The Creation Of Patriarchy

Gerda Lerner, a pioneer in women's studies, historian, teacher and author, conducted a wide range of research over many years, and in Women In History, a two volume work, The Creation of Patriarchy and The Creation of Feminist Consciousness (1986) she traced the roots of patriarchal dominance, radicalising Western history. The idea that patriarchy is a cultural construct, that this system of organising society (man's oppression of women) "was established historically, she contends can also be ended by the historical process." She identifies women who began to transcend their constraints in the 19th Century. She also wrote The Origins of Prostitution in Ancient Mesopotania.

Gerda was one of the founders of the field of women's history, playing a key role in the development of women's history curricula, teaching what's considered to be the first women's history course in the world, and instrumental in organising Women's History Week in 1979 (which expanded to Women's History Month!) 7 8

Lesbian [in]Visibility

So I didn't find the origins of lesbians in the Salzikrum of ancient Mesopotamia, just men in drag and alot of rape apologism, as per usual, as per patriarchy. I found the creation of patriarchy and the origins of rape. But I did have it reaffirmed to me that lesbian visibility and the liberation of women is starkly dependant on HERstory being written, read, visible, and it goes hand-in-hand with a radical feminist analysis of HIStory, then and now. 

Dirt, who writes the blog The dirt from Dirt sums what we've been dealing with, then and now, in her post Patriarchy's Concerted Efforts To Destroy The Lesbian Menace here, in which she concludes "Lesbian invisibility is not merely invisibilizing lesbians, it is removing us from the planet in the guise of men. Be visible, make a difference to a lesbian whose life just might depend totally on YOU". 9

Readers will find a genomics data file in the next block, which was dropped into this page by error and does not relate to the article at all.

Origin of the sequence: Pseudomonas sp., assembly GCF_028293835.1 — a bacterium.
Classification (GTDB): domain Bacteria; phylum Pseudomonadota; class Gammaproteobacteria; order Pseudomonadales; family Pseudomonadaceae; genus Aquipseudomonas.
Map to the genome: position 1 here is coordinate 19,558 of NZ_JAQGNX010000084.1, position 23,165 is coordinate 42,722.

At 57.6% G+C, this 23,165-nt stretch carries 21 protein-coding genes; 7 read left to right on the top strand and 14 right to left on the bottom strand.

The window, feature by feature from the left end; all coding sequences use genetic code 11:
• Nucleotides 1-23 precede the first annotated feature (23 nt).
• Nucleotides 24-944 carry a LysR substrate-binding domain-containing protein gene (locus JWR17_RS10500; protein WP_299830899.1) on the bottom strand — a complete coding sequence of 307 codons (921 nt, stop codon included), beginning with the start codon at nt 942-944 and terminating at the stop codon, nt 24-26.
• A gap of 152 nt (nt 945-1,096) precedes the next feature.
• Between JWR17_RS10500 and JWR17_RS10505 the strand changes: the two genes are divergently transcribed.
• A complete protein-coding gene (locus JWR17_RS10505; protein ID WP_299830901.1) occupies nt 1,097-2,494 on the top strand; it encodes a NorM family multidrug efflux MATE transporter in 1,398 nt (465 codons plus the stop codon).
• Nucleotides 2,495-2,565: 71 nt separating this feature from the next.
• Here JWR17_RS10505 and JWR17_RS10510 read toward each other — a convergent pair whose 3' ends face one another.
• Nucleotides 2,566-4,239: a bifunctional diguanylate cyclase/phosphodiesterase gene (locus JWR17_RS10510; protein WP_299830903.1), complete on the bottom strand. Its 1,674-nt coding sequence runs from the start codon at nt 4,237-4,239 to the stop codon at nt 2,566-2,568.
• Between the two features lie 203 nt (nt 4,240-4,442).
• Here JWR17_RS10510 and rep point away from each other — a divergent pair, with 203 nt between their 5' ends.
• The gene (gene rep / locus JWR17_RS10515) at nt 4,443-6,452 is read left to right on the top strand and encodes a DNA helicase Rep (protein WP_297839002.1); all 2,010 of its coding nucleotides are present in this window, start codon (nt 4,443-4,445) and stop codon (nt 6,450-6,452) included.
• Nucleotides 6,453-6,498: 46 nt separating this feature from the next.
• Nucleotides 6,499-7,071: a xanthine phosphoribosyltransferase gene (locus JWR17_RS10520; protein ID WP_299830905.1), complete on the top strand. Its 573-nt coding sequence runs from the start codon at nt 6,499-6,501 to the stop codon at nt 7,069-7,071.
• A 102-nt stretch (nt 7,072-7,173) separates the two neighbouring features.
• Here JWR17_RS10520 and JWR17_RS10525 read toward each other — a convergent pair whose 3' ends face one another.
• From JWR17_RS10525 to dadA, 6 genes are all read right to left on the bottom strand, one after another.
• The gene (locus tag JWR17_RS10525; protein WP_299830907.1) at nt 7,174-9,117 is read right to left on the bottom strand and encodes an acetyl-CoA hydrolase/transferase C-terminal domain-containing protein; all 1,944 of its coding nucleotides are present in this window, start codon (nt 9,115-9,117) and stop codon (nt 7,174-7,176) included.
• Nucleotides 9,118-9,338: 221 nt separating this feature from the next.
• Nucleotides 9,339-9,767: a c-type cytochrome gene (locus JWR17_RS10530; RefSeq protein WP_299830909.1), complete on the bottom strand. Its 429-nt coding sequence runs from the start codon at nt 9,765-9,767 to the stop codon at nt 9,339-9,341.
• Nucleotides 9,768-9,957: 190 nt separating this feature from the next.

Here are some Facebook pages to join, Lesbian Visibility and Women's History Month plus WordPress site. Have a gay day folks!


Friday, 9 August 2013

LABRYS Tool of Lesbian Feminism

Radical lesbians' and lesbian feminism’s roots began in the 1960s and there have been several movements predominantly in North America and Western Europe 1, but the Labrys double-headed axe 3 4  emerged as a symbol of lesbian and feminist strength and self-sufficiency to lesbian feminists 4 and their organisations during the late 1970s.

Lesbian Feminist Warriors

Amongst lesbian feminism’s key goals [x] is the carving out a new “gynocentric” culture or womyn’s (wommin, wimin) culture as opposed to the dominating “phallocentric” culture and language, or patriarchy. To Mary Daly 6, an American radical lesbian feminist theologian, this ancient farming tool and weapon, with its origins in ancient Minoan and Amazonian culture, symbolised not only a matriarchal past and womyn centred vision of the future, but also the creative/destructive force/ability of feminists (the force of womyn) that can cut through webs of patriarchal lies, illusions and reversals that block the breakthrough to new imaginations, visions and forms of being in the world, in short, the tools of feminist empowerment.